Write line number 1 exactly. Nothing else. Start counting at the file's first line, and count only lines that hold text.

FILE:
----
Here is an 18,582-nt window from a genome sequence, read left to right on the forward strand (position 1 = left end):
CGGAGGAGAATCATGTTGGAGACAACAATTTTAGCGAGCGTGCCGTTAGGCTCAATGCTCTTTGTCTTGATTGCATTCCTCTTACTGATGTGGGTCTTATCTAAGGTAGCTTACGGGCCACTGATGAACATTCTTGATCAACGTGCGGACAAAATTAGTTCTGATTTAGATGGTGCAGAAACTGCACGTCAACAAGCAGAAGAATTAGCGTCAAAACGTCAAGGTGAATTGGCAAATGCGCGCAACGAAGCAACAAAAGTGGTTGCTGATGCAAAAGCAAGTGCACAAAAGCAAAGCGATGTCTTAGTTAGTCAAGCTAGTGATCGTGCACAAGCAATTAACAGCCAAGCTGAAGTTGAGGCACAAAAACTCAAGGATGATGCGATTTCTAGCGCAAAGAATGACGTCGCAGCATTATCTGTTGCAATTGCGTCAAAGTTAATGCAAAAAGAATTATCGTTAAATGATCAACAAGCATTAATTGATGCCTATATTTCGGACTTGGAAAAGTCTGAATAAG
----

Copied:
Here is an 18,582-nt window from a genome sequence, read left to right on the forward strand (position 1 = left end):